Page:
Originally posted December 10th 2013
Achilles Tendontis: Don’t Let It Be Your Achilles’ Heel…
So you finally felt great on that 12 mile training run, finishing it with both legs underneath you and your dignity intact. You get home, get a quick stretch in, and kick back to relax and rest your tired legs. That’s when it hits you… It starts out as a dull, throbbing pain around your ankle but eventually subsides. The next morning, on your shakeout run, the pain returns and sends you shuffling home in agony. Take a lesson from Greek Mythology and understand that the Achilles tendon is not to be trifled with, as the demigod Achilles can attest. It will send you crashing down to earth, even from cloud nine.
So where is this tendon that reduces even the strongest of men to mere mortals? The Achilles tendon is a thick band of tissue that connects the calf muscles (gastrocnemius and soleus) to the heel bone (or calcaneus). When it gets over-stressed, this tendon becomes inflamed which results in serious pain. Sounds like fun, right?
Let’s have a crash-course anatomy lesson. The Achilles is a tendon, which means it connects muscle (calves) to bone (heel). It is connective tissue, which means it doesn’t get an overabundance of blood flow, but does get more than a ligament (which connect bone-to-bone). I won’t get too nerdy on you and bombard you with overwhelming technical terms, but know that the tendon is surrounded by a sheath. There is a thin layer of lubricating fluid in-between which allows the tendon to flex and move smoothly.
Generally, pain will take one of two forms: dull, throbbing ache or sharp, shooting pain. Discomfort will be localized to the tendon itself, however stiffness of the ankle can also be sign of impending Achilles doom. The initial onset of tendonitis will usually occur post-run, when you may notice the aching pain. As it gets worse, it will slowly encroach upon your running reducing your pace to “hobble”. This is the life cycle of most tendonitis injuries, dull yet manageable at first…but if untreated, debilitating.
There are also some physical signs to be on the look out for. An inflamed Achilles tendon can tend to swell and be sensitive to the touch. The normal width of the tendon is probably around a half-inch, so if your Achilles has gone from from size of your index finger to that of a leather belt, you have a problem.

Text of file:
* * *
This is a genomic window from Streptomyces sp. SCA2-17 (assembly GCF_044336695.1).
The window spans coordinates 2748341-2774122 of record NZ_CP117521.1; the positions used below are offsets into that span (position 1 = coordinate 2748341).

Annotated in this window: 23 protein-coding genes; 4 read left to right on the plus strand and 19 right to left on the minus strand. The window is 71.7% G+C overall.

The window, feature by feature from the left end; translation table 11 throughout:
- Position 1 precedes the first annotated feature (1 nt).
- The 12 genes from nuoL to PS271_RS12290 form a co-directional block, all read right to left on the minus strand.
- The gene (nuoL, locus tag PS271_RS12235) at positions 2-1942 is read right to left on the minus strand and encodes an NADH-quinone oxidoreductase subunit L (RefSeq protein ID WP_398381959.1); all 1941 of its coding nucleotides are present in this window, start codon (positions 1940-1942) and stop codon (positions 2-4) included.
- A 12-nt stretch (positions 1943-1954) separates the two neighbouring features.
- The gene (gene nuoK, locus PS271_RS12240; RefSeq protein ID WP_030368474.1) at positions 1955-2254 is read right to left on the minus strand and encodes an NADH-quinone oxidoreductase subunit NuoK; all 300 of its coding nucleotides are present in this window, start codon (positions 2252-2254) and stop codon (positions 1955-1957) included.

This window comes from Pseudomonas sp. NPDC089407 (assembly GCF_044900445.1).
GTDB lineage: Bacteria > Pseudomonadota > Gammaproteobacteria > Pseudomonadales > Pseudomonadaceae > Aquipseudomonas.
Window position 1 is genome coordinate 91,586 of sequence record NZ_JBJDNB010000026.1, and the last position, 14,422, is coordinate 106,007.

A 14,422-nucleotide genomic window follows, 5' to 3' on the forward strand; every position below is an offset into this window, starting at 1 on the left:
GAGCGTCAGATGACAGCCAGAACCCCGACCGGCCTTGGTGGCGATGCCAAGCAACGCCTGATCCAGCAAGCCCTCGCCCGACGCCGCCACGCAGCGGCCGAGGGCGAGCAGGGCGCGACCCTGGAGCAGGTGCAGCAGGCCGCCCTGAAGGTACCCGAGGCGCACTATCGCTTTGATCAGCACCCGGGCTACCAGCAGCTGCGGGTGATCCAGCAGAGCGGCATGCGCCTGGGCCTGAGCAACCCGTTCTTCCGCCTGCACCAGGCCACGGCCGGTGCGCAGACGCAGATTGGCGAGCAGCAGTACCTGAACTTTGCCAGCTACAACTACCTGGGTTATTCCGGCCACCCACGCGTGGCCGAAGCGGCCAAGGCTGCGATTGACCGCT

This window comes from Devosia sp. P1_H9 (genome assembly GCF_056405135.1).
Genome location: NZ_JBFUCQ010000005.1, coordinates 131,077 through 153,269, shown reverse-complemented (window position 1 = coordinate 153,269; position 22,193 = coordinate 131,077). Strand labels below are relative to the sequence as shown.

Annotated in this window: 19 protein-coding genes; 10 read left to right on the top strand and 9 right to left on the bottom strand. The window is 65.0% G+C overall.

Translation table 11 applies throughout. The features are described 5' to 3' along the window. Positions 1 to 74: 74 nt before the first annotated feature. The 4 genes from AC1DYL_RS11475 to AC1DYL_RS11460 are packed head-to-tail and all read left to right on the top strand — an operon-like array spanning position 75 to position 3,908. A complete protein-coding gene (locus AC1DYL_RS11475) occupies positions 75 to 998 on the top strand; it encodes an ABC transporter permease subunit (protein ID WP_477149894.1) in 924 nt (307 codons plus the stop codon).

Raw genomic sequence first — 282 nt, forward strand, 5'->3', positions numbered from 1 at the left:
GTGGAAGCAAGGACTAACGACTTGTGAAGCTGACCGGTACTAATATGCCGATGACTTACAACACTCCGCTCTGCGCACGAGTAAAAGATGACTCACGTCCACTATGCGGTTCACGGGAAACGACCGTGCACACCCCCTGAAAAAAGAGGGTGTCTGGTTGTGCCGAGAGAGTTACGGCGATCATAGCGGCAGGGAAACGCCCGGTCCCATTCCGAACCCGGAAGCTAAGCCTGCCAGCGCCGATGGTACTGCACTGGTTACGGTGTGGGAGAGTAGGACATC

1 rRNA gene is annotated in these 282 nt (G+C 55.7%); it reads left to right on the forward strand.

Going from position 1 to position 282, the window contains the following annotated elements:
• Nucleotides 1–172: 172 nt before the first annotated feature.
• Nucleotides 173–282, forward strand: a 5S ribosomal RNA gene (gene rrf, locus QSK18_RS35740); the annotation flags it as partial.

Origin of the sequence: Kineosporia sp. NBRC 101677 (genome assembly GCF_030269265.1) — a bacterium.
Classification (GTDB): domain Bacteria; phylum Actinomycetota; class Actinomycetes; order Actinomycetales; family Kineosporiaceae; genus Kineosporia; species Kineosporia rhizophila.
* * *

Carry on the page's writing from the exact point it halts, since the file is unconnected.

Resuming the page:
Overtraining – The number one cause? Say it with me, “Over use.” Shocker. Working your body too hard too often, especially if neglecting strength and flexibility exercises, means disaster for any tendon.
Lack of flexibility – Tight calves are another common culprit. Your calf muscles are strong, so when they’re tight or tired it increases the demand placed on the Achilles with each stride.
Types of training – Speed kills. Getting overly ambitious with your speed workouts will mean your Achilles is having to work extra hard during the push-off phase of your stride. Hills (specifically uphill training) have the same effect. The Achilles has a major role in supporting plantar flexion (the action responsible for a runner’s push off the ground) and requires a great deal of stress. Activities that add to that stress are therefore a contributing antagonist to an Achilles injury.
Footwear – This goes beyond improper running shoes. For ladies, frequently wearing shoes with a heel can actually act to shorten the Achilles tendon over time, making it more susceptible to injury when it is asked to stretch and support load. In addition, footwear that is over- or under-supportive will allow your Achilles to bow (due to pronation or supination), causing it to become irritated because it is no longer tracking linear.